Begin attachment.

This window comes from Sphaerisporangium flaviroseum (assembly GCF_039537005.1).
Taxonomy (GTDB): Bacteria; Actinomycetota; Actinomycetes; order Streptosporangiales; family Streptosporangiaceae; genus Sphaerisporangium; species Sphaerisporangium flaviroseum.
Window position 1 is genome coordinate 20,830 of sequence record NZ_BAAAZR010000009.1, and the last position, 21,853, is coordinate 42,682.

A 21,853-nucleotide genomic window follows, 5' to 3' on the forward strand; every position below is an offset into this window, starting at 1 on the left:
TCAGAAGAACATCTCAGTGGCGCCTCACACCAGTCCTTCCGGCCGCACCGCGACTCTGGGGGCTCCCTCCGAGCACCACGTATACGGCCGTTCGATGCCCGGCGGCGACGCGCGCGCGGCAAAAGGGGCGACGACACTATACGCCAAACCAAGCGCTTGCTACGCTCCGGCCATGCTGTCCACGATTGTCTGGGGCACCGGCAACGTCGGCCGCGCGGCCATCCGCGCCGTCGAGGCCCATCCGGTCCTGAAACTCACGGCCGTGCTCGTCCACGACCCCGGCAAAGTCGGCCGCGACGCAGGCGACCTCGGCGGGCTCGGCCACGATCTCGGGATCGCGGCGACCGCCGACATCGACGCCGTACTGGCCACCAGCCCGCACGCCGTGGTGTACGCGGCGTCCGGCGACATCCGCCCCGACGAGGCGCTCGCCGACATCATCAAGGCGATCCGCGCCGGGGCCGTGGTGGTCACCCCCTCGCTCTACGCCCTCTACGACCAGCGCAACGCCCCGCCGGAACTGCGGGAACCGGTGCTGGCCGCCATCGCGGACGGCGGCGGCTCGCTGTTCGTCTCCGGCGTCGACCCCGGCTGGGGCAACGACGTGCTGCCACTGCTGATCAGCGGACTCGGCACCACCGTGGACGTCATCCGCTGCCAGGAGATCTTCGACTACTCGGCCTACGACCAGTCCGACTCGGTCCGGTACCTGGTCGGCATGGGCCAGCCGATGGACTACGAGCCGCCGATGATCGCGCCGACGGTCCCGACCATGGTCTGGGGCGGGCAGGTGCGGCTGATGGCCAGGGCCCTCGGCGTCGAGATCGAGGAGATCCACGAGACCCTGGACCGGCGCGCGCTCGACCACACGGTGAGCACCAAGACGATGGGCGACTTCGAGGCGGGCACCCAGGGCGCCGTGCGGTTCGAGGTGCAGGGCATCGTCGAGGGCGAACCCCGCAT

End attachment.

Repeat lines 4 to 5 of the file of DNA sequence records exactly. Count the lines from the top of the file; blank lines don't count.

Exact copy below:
A 21,853-nucleotide genomic window follows, 5' to 3' on the forward strand; every position below is an offset into this window, starting at 1 on the left:
TCAGAAGAACATCTCAGTGGCGCCTCACACCAGTCCTTCCGGCCGCACCGCGACTCTGGGGGCTCCCTCCGAGCACCACGTATACGGCCGTTCGATGCCCGGCGGCGACGCGCGCGCGGCAAAAGGGGCGACGACACTATACGCCAAACCAAGCGCTTGCTACGCTCCGGCCATGCTGTCCACGATTGTCTGGGGCACCGGCAACGTCGGCCGCGCGGCCATCCGCGCCGTCGAGGCCCATCCGGTCCTGAAACTCACGGCCGTGCTCGTCCACGACCCCGGCAAAGTCGGCCGCGACGCAGGCGACCTCGGCGGGCTCGGCCACGATCTCGGGATCGCGGCGACCGCCGACATCGACGCCGTACTGGCCACCAGCCCGCACGCCGTGGTGTACGCGGCGTCCGGCGACATCCGCCCCGACGAGGCGCTCGCCGACATCATCAAGGCGATCCGCGCCGGGGCCGTGGTGGTCACCCCCTCGCTCTACGCCCTCTACGACCAGCGCAACGCCCCGCCGGAACTGCGGGAACCGGTGCTGGCCGCCATCGCGGACGGCGGCGGCTCGCTGTTCGTCTCCGGCGTCGACCCCGGCTGGGGCAACGACGTGCTGCCACTGCTGATCAGCGGACTCGGCACCACCGTGGACGTCATCCGCTGCCAGGAGATCTTCGACTACTCGGCCTACGACCAGTCCGACTCGGTCCGGTACCTGGTCGGCATGGGCCAGCCGATGGACTACGAGCCGCCGATGATCGCGCCGACGGTCCCGACCATGGTCTGGGGCGGGCAGGTGCGGCTGATGGCCAGGGCCCTCGGCGTCGAGATCGAGGAGATCCACGAGACCCTGGACCGGCGCGCGCTCGACCACACGGTGAGCACCAAGACGATGGGCGACTTCGAGGCGGGCACCCAGGGCGCCGTGCGGTTCGAGGTGCAGGGCATCGTCGAGGGCGAACCCCGCAT